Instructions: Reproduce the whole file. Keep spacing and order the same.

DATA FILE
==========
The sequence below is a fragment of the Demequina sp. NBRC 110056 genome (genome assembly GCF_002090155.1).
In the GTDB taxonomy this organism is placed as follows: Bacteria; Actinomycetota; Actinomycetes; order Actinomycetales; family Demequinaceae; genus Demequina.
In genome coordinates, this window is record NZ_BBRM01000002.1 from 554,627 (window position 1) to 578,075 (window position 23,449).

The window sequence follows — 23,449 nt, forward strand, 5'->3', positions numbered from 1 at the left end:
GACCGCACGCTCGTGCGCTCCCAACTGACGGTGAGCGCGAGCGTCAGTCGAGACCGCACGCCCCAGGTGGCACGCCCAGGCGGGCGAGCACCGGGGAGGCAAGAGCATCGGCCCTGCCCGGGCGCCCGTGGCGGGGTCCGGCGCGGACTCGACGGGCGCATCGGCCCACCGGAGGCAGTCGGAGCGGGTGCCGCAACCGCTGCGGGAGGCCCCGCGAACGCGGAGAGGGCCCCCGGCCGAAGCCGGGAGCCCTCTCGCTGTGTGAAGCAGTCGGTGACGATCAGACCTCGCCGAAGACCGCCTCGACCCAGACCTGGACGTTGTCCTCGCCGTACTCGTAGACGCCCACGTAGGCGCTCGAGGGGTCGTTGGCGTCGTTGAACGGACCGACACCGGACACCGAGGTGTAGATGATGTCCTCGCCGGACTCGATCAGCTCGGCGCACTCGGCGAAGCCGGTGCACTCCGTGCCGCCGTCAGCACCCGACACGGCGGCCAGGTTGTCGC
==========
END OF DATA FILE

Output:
The sequence below is a fragment of the Demequina sp. NBRC 110056 genome (genome assembly GCF_002090155.1).
In the GTDB taxonomy this organism is placed as follows: Bacteria; Actinomycetota; Actinomycetes; order Actinomycetales; family Demequinaceae; genus Demequina.
In genome coordinates, this window is record NZ_BBRM01000002.1 from 554,627 (window position 1) to 578,075 (window position 23,449).

The window sequence follows — 23,449 nt, forward strand, 5'->3', positions numbered from 1 at the left end:
GACCGCACGCTCGTGCGCTCCCAACTGACGGTGAGCGCGAGCGTCAGTCGAGACCGCACGCCCCAGGTGGCACGCCCAGGCGGGCGAGCACCGGGGAGGCAAGAGCATCGGCCCTGCCCGGGCGCCCGTGGCGGGGTCCGGCGCGGACTCGACGGGCGCATCGGCCCACCGGAGGCAGTCGGAGCGGGTGCCGCAACCGCTGCGGGAGGCCCCGCGAACGCGGAGAGGGCCCCCGGCCGAAGCCGGGAGCCCTCTCGCTGTGTGAAGCAGTCGGTGACGATCAGACCTCGCCGAAGACCGCCTCGACCCAGACCTGGACGTTGTCCTCGCCGTACTCGTAGACGCCCACGTAGGCGCTCGAGGGGTCGTTGGCGTCGTTGAACGGACCGACACCGGACACCGAGGTGTAGATGATGTCCTCGCCGGACTCGATCAGCTCGGCGCACTCGGCGAAGCCGGTGCACTCCGTGCCGCCGTCAGCACCCGACACGGCGGCCAGGTTGTCGC